Bombay High Court: In the recent judgement, the Division Bench comprising of S.S. Shinde and Mangesh S. Patil, JJ., while deciding a petition under Article 226 of the Constitution of India declined to ban the release of the film ‘Dashkriya’ which was scheduled to be released on 17-11-2017.
The submissions made by the plaintiff were that the movie is blasphemous and has hurt the religious sentiments of the Brahmin community especially the Kirwant community who perform the posthumous religious rights and rituals after the cremation and has been specifically called “Dharmabhrashth”. Further submissions include that the sentiments of the barber community were also hurt due to the slang languages used and the trailer of the film threatens the fabric of social cohesion under the guise of freedom of speech and expression.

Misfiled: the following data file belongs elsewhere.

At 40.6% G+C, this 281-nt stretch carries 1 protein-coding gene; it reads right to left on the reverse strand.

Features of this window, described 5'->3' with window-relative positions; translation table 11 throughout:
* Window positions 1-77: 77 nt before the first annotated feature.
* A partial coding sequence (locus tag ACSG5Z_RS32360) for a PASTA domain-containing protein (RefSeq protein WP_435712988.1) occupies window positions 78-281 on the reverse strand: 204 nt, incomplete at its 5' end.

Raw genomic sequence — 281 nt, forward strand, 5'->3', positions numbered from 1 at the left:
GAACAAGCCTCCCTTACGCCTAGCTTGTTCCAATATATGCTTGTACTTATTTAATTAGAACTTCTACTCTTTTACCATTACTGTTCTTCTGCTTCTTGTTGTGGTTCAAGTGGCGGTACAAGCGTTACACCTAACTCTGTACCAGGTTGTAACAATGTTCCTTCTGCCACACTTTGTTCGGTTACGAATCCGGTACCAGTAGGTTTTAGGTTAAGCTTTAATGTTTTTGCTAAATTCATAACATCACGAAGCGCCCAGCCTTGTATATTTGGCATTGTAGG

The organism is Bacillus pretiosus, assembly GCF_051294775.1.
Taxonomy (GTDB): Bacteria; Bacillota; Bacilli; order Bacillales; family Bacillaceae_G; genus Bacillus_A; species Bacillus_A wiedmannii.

The Court rejected that there is a violation of fundamental rights as guaranteed under Articles 25 and 26 of the Constitution as there is no order prohibiting the persons from exercising their right to freedom of religion. Relying upon the Supreme Court judgement in Nachiketa Walhekar v. Central Board of Film Certification [WP (Civil) No. 1119 of 2017, order dt. 16.11.2017] the Court held that courts should be slow in interfering with matters where Central Board for Film Certification (CBFC) has granted the permission to release a film and that, a person has freedom to express himself in a manner which is not prohibited in law and such prohibitions are not read by implication to curb the limits of an expressive mind. [Sameer Shankarrao Shukla v. The State of Maharashtra, 2017 SCC OnLine Bom 9089, decided on 17-11-2017]